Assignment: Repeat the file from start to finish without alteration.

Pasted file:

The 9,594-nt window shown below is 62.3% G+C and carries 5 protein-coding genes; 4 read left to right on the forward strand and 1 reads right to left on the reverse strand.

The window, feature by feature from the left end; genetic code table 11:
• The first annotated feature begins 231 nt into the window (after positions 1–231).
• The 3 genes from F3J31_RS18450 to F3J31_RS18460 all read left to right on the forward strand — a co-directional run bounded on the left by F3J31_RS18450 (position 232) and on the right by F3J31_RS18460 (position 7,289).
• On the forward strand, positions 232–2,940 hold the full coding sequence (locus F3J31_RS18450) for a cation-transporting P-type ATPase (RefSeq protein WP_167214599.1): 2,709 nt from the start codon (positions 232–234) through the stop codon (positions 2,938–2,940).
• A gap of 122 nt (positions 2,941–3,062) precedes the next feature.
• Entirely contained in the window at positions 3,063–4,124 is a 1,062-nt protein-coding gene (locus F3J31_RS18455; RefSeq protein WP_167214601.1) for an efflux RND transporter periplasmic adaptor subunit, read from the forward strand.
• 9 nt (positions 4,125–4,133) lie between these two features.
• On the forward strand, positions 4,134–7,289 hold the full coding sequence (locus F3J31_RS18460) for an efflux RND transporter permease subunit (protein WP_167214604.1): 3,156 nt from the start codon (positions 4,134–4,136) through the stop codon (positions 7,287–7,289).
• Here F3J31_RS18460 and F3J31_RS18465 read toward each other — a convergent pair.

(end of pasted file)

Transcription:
The 9,594-nt window shown below is 62.3% G+C and carries 5 protein-coding genes; 4 read left to right on the forward strand and 1 reads right to left on the reverse strand.

The window, feature by feature from the left end; genetic code table 11:
• The first annotated feature begins 231 nt into the window (after positions 1–231).
• The 3 genes from F3J31_RS18450 to F3J31_RS18460 all read left to right on the forward strand — a co-directional run bounded on the left by F3J31_RS18450 (position 232) and on the right by F3J31_RS18460 (position 7,289).
• On the forward strand, positions 232–2,940 hold the full coding sequence (locus F3J31_RS18450) for a cation-transporting P-type ATPase (RefSeq protein WP_167214599.1): 2,709 nt from the start codon (positions 232–234) through the stop codon (positions 2,938–2,940).
• A gap of 122 nt (positions 2,941–3,062) precedes the next feature.
• Entirely contained in the window at positions 3,063–4,124 is a 1,062-nt protein-coding gene (locus F3J31_RS18455; RefSeq protein WP_167214601.1) for an efflux RND transporter periplasmic adaptor subunit, read from the forward strand.
• 9 nt (positions 4,125–4,133) lie between these two features.
• On the forward strand, positions 4,134–7,289 hold the full coding sequence (locus F3J31_RS18460) for an efflux RND transporter permease subunit (protein WP_167214604.1): 3,156 nt from the start codon (positions 4,134–4,136) through the stop codon (positions 7,287–7,289).
• Here F3J31_RS18460 and F3J31_RS18465 read toward each other — a convergent pair.